Observational study to evaluate the clinical benefit of lamotrigine add-on therapy in bipolar patients in a naturalistic treatment setting
Version of Record online: 22 AUG 2013
© 2013 Wiley Publishing Asia Pty Ltd
Volume 6, Issue 3, pages 334–341, September 2014
How to Cite
Woo, Y. S., Bahk, W.-M., Pae, C.-U., Jeong, J.-H., Koo, B.-H., Jon, D.-I., Lee, J. G. and Kim, M.-D. (2014), Observational study to evaluate the clinical benefit of lamotrigine add-on therapy in bipolar patients in a naturalistic treatment setting. Asia-Pacific Psychiatry, 6: 334–341. doi: 10.1111/appy.12095
- Issue online: 19 SEP 2014
- Version of Record online: 22 AUG 2013
- Manuscript Accepted: 16 JUL 2013
- Manuscript Received: 8 MAR 2013
- add-on therapy;
- bipolar disorder;
- clinical benefit;
The objective of the current study was to assess, in a naturalistic treatment setting, the clinical benefits of lamotrigine add-on therapy for patients with bipolar disorder.
This was an open-label, prospective, naturalistic, 12-week, observational study that included 98 bipolar patients treated with lamotrigine add-on therapy, in addition to mood stabilizers or atypical antipsychotics for 1–4 weeks. The clinical benefits of lamotrigine augmentation were evaluated using the Clinical Global Impression-Clinical Benefit (CGI-CB) Scale, and the Clinical Global Impression of Bipolar Disorder-Severity scale was used to evaluate the severity of the patients' conditions.
According to paired t-test analyses, the mean CGI-CB score significantly decreased from 7.2 ± 2.7 at baseline to 3.8 ± 2.5 at Week 12. Likewise, the mean score for Clinical Global Impression of Bipolar Disorder-Severity scale significantly decreased from 4.7 ± 0.9 at baseline to 3.1 ± 1.2 at Week 12. Analysis of covariance showed that the extent to which CGI-CB scores changed from baseline to Week 12 did not significantly differ between patients with bipolar I and II disorder. However, the change in CGI-CB scores between Weeks 4 and 12 was significantly smaller in bipolar II patients than bipolar I patients. A total of 21 (21.4%) patients dropped out during the course of the study, and 30 patients (30.6%) reported 82 adverse events.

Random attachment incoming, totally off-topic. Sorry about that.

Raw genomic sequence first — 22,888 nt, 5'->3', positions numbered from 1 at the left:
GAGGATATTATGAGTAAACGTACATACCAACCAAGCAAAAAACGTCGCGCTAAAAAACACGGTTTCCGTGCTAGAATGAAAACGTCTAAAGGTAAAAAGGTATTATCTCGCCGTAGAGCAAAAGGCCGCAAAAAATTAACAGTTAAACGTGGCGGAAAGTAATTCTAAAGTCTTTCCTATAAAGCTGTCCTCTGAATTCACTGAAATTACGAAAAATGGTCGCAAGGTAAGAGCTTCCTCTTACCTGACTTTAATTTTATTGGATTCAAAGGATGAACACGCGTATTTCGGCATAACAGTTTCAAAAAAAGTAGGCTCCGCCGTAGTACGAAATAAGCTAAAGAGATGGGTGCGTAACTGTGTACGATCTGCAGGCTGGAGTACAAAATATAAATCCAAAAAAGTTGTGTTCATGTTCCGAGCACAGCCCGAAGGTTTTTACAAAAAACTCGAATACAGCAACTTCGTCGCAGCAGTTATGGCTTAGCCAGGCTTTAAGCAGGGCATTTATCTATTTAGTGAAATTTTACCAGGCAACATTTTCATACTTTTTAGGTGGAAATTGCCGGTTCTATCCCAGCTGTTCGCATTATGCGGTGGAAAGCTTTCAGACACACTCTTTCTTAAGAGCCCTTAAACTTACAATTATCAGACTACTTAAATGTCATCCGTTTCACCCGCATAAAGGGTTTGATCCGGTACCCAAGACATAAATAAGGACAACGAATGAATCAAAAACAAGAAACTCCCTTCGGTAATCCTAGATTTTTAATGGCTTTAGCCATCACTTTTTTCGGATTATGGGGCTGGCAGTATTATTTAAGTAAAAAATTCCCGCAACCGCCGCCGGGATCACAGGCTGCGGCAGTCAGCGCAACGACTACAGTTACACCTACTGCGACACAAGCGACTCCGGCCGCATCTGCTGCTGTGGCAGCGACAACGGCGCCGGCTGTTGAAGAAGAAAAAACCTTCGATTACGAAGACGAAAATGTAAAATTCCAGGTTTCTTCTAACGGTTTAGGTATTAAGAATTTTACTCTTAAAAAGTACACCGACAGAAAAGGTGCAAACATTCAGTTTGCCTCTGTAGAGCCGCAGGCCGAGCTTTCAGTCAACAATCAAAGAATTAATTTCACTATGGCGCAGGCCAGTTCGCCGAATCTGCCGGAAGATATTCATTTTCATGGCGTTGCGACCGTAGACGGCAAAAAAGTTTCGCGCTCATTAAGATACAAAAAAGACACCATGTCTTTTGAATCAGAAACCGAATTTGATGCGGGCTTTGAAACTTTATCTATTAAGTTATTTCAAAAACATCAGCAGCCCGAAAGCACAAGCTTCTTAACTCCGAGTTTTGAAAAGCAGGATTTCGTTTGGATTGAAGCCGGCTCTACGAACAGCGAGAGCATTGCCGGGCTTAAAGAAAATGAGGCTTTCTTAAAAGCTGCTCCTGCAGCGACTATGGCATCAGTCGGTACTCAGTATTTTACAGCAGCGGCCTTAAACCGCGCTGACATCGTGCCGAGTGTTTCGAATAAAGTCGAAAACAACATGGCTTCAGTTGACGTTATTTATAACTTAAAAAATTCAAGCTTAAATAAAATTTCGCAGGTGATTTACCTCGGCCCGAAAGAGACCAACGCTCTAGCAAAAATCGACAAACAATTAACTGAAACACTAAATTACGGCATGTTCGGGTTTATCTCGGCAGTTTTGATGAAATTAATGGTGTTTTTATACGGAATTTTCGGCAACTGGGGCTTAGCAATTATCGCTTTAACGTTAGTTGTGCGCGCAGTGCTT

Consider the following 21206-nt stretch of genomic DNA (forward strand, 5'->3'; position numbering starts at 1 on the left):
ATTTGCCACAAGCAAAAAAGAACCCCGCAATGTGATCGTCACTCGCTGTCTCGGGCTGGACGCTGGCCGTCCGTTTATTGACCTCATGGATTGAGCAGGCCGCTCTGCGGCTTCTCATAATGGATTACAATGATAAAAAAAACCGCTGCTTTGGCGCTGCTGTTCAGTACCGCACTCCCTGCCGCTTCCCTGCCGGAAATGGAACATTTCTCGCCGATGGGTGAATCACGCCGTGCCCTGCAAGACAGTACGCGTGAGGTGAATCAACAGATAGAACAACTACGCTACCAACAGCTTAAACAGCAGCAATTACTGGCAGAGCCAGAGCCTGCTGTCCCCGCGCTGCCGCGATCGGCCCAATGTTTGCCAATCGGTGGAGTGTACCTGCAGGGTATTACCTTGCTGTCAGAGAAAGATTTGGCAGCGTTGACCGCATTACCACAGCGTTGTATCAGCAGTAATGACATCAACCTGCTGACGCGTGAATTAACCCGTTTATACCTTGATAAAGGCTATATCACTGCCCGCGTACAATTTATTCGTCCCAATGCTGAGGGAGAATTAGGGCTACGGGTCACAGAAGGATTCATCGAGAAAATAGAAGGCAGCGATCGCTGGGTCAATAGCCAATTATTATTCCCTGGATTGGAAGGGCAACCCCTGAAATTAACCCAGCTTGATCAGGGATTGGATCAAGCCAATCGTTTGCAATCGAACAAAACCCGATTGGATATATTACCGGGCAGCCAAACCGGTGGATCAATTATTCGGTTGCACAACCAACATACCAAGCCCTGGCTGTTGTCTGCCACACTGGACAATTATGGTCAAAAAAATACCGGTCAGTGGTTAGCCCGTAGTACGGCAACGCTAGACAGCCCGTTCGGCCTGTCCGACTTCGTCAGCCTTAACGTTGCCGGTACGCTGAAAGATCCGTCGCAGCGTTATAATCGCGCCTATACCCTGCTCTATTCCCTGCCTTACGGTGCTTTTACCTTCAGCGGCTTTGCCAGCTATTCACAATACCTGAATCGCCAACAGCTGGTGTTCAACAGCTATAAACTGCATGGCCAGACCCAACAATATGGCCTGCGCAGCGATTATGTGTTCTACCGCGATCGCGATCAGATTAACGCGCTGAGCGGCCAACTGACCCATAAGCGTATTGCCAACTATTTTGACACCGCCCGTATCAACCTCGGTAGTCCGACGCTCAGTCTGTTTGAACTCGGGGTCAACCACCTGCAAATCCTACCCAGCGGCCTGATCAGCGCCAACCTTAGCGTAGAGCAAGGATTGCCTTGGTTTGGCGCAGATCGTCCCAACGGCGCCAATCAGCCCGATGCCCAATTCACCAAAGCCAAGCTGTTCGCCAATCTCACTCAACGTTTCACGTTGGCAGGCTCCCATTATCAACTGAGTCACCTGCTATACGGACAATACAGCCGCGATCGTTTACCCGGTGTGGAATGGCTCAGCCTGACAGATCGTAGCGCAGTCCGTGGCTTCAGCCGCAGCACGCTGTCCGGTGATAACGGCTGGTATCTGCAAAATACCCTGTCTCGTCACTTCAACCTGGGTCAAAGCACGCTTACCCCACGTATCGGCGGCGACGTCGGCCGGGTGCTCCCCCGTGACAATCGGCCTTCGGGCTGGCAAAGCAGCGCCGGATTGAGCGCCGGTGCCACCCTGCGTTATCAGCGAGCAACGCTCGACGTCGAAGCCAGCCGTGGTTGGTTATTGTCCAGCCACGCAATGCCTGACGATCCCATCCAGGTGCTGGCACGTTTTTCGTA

The results of this study demonstrated that the use of lamotrigine in patients with bipolar disorder, especially those whom conventional mood stabilizers or antipsychotics are insufficiently effective or intolerable, can be beneficial regardless of the type of bipolar disorder.